In 1989, in honor of the twentieth anniversary of Stonewall, a group of ACT UP members decided to form a study group to learn about the history of queer activism. Surprisingly, I could find almost nothing about the gay liberation movement until I stumbled upon The Gay Militants in a used bookstore. I was amazed at my good fortune. Here was a detailed, first-hand, and contemporaneous history of the first year of gay liberation after Stonewall, filled with original documents, outrageous quotes, and the campy exhilarating joy of activism. I couldn’t believe how many of our actions (and internal conflicts) echoed those of these early groups and how many of our enemies remained the same.


A Paradise Built in Hell: The Extraordinary Communities That Arise in Disaster

By Rebecca Solnit,

Book cover of A Paradise Built in Hell: The Extraordinary Communities That Arise in Disaster

Why this book?

Rebecca Solnit is one of my favorite thinkers. In this book, she discusses how utopian communities often come about in response to disaster and explains as well as anything I’ve read how activist communities are forged. She does this by showing how natural or manmade disasters can bring out the best in people when social and economic boundaries become less important than helping one another survive. Using examples ranging from the San Francisco and Mexico City earthquakes to 9/11 and Hurricane Katrina, she demonstrates that when disparate individuals discover a shared and larger purpose, even the most terrible circumstances can create joy.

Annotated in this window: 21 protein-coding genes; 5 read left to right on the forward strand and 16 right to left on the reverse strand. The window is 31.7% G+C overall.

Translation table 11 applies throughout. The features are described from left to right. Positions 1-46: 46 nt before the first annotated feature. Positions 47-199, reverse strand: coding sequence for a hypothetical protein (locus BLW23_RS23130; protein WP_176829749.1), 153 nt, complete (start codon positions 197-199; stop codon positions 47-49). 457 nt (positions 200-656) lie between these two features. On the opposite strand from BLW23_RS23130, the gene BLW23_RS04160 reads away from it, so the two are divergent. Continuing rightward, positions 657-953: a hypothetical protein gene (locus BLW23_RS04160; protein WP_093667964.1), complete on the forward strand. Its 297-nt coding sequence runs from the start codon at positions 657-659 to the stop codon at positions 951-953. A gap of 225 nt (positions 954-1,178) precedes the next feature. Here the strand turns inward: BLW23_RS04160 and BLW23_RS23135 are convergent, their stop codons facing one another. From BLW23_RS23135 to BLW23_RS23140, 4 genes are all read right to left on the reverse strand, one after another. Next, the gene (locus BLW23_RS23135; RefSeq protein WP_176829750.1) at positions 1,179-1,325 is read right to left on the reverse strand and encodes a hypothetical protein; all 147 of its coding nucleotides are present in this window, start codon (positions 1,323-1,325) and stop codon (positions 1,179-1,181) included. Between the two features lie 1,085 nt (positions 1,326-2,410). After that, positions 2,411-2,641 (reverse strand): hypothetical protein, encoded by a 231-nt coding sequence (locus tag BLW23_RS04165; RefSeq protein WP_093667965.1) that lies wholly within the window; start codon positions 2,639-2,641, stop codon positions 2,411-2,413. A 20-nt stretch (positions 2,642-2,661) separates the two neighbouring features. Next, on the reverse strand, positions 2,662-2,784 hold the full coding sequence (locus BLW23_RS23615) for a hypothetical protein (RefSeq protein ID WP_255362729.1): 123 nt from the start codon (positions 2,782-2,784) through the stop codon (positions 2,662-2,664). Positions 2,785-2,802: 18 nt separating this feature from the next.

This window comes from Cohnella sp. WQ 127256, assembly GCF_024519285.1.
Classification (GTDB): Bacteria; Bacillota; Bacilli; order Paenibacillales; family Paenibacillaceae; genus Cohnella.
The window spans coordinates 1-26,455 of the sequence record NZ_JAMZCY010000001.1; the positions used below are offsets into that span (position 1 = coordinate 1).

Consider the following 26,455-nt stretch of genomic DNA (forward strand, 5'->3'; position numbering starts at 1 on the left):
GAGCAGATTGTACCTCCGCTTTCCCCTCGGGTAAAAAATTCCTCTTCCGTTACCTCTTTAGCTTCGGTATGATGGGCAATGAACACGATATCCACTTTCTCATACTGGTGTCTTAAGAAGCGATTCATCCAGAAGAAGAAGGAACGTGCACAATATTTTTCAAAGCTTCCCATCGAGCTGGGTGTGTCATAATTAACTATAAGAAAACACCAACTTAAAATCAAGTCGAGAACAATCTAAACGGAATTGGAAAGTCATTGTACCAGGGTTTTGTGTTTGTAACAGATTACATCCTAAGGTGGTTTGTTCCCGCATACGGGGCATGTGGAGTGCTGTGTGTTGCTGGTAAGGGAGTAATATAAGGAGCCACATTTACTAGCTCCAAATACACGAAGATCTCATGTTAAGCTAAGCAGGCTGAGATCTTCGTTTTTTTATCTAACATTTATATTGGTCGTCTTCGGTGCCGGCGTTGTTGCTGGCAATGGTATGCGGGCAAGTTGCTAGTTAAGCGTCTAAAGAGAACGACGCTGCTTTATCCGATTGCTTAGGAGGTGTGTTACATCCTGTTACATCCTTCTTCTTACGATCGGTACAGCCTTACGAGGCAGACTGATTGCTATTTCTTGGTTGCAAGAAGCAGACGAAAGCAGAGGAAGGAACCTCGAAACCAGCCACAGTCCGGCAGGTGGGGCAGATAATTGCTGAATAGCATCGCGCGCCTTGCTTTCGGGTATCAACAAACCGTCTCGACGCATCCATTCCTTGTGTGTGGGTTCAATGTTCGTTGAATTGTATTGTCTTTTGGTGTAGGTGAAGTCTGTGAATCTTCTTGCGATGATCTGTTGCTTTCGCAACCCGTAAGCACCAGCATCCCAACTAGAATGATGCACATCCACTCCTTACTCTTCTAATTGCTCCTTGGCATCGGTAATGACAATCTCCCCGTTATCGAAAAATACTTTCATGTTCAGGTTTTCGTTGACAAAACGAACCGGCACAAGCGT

A Map of the World

By David Hare,

Book cover of A Map of the World

Why this book?

Before I was an activist, my favorite audition monologue was from David Hare’s play, A Map of the World. Set at an international UNESCO conference (and, in a meta-framing, the set of a movie retelling the same story), the centerpiece is a Shavian debate between a young leftwing reporter and a celebrated rightwing author. “You will never ever understand any struggle unless you take part in it,” says the idealistic reporter in a speech that still speaks to me today, as it pits the messy, hard work and, yes, failures, of activism against the comfortable cynicism of those who criticize from the sidelines. I would later discover this same play inspired Larry Kramer to start writing The Normal Heart.


Reports from the Holocaust: The Making of an AIDS Activist

By Larry Kramer,

Book cover of Reports from the Holocaust: The Making of an AIDS Activist

Why this book?

In Reports from the Holocaust, Larry Kramer charts his own journey into AIDS activism, through a collection of his articles, speeches, jeremiads, and public pronouncements dating from the earliest days of the AIDS crisis. A combination gadfly, angry prophet, activist conscience, and provocateur, Larry was also a huge pain-in-the-ass and an unyielding and loving advocate for the gay community—all of which is on full display here. The book includes his incendiary “1,112 and counting,” written in 1983, which first awakened me (and the rest of the gay community) to the political dimensions of the AIDS crisis, as well as his speech four years later, that led to the formation of ACT UP. I defy you to read this book and not want to take to the streets in protest.